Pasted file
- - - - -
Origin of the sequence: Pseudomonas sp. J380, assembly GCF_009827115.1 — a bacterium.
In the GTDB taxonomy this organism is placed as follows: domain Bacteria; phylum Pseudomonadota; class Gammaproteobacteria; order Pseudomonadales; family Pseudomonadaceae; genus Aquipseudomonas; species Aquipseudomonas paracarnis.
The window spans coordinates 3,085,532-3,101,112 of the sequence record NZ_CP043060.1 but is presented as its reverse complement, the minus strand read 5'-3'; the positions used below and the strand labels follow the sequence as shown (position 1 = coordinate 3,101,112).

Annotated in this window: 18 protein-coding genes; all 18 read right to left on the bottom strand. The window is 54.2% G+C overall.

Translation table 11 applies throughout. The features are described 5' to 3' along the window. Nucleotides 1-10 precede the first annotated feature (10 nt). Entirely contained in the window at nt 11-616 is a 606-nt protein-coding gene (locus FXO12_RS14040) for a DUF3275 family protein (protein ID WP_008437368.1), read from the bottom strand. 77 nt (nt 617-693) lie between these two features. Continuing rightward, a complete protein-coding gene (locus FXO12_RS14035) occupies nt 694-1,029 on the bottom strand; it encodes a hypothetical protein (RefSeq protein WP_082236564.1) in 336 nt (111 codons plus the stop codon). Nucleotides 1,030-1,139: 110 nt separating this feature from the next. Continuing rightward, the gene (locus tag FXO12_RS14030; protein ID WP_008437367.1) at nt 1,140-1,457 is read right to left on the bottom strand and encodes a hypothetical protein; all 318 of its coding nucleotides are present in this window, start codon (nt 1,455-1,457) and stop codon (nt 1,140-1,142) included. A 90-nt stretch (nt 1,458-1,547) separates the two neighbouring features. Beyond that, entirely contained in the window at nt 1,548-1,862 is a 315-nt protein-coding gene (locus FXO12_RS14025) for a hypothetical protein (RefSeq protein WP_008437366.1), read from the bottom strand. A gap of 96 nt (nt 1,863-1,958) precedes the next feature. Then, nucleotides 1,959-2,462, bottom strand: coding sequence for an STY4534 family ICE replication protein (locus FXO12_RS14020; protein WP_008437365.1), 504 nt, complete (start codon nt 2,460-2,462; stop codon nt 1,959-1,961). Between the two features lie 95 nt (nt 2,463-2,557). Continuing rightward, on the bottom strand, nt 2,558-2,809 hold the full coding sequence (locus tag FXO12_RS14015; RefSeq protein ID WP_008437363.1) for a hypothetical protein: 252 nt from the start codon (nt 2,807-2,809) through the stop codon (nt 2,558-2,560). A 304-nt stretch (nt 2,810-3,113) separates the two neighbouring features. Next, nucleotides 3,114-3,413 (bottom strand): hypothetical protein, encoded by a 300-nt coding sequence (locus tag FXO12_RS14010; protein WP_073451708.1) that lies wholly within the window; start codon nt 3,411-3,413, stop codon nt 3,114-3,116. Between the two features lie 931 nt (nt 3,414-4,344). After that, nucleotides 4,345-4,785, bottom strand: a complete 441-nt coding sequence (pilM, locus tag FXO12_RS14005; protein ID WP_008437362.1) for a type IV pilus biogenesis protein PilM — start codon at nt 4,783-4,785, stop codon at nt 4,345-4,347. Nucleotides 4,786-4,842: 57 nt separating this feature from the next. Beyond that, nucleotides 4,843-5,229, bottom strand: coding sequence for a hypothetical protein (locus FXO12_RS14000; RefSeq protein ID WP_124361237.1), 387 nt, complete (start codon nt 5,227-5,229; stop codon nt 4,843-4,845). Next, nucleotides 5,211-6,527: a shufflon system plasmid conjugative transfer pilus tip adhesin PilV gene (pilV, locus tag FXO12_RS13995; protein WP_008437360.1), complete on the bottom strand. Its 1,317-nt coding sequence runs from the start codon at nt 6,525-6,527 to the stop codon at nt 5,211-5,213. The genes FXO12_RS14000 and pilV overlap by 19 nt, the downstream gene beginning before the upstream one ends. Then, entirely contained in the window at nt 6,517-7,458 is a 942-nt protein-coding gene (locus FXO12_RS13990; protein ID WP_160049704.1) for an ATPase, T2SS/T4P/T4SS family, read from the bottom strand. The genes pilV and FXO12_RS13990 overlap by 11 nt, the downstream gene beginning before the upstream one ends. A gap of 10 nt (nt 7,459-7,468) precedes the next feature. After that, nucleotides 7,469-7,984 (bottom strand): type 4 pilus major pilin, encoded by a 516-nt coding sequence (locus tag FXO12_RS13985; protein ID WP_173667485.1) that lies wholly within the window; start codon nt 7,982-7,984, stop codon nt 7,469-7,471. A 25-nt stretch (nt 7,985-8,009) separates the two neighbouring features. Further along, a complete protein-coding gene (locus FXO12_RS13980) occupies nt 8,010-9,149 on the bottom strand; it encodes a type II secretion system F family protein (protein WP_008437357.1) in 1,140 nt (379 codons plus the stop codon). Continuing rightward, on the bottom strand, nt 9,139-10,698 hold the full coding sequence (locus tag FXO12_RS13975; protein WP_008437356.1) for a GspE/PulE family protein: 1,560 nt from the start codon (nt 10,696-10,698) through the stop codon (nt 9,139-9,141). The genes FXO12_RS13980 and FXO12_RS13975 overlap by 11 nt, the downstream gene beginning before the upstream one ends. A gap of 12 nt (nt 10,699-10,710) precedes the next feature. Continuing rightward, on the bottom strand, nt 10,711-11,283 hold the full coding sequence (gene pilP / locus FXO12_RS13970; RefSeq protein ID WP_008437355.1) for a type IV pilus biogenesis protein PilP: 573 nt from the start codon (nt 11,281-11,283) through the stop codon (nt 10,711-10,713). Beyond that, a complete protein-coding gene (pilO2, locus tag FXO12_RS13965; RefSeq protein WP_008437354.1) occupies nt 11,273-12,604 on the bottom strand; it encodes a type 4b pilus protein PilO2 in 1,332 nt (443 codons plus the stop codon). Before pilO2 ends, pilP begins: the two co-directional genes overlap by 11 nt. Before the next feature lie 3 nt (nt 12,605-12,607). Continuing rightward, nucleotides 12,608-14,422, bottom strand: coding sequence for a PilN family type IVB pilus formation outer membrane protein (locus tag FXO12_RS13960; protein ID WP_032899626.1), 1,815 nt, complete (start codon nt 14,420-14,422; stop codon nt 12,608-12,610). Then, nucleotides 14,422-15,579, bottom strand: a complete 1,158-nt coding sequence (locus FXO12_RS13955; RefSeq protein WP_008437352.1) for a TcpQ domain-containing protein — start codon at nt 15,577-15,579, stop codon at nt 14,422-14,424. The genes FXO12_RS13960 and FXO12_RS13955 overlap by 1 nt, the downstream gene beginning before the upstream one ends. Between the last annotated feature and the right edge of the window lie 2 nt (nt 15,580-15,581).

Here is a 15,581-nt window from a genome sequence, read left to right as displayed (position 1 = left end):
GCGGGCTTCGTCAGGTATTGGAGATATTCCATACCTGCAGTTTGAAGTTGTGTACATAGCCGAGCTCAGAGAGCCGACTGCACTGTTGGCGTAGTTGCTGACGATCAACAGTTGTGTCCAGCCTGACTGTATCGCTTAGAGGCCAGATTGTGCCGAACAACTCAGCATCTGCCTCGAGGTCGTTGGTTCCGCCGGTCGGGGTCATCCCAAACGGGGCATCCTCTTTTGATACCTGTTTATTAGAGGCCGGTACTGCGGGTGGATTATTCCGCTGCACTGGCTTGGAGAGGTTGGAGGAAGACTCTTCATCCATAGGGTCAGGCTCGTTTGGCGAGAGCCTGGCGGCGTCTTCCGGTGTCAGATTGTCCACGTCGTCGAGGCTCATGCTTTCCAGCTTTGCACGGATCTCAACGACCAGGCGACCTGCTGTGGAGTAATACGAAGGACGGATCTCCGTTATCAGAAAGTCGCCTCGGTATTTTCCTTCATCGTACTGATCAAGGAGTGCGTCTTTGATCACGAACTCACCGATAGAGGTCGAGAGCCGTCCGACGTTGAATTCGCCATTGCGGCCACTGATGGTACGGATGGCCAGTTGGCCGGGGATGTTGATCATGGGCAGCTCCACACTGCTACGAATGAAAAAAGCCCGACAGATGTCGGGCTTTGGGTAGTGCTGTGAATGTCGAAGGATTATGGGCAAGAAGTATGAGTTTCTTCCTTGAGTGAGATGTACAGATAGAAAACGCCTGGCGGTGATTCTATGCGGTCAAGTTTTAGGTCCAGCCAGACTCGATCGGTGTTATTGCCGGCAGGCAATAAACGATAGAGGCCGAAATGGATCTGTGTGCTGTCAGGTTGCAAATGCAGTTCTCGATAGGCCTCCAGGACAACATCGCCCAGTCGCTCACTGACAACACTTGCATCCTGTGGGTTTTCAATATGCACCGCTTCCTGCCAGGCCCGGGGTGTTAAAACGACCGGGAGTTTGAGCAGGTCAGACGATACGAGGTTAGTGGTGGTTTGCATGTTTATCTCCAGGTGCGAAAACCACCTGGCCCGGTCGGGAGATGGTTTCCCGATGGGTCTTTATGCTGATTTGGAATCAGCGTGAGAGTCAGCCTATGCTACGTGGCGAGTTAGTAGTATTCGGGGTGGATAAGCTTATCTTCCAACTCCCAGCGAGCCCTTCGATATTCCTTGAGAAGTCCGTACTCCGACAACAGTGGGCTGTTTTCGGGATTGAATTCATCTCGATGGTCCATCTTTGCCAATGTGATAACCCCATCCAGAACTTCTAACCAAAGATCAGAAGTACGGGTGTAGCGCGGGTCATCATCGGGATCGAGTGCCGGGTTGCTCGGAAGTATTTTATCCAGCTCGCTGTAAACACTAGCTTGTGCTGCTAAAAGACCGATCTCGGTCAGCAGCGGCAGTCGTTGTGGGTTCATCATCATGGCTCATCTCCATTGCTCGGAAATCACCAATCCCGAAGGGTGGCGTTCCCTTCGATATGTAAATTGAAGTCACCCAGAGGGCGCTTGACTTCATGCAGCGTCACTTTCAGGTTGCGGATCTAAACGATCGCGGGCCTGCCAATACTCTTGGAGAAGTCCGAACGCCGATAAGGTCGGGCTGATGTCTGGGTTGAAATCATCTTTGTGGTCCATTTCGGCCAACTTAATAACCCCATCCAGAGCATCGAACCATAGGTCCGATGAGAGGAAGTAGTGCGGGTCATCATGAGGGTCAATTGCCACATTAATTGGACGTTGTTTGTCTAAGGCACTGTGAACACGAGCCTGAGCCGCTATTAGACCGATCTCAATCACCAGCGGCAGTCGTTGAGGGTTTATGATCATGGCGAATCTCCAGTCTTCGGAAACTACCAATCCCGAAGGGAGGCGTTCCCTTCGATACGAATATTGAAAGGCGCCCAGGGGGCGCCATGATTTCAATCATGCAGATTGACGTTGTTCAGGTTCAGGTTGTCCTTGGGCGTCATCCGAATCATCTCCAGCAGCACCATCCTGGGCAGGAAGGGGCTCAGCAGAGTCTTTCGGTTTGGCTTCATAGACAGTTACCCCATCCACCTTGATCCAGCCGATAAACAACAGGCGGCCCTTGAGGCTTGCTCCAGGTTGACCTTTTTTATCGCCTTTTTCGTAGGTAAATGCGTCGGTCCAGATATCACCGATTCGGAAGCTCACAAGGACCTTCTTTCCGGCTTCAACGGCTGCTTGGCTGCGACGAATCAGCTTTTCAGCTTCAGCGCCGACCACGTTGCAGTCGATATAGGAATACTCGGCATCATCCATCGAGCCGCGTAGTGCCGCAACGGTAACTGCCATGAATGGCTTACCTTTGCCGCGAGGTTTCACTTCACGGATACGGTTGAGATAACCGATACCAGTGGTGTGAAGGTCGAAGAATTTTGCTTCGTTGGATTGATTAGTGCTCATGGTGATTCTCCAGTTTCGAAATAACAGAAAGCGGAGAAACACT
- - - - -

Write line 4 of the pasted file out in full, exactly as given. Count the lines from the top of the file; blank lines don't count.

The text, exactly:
Annotated in this window: 18 protein-coding genes; all 18 read right to left on the bottom strand. The window is 54.2% G+C overall.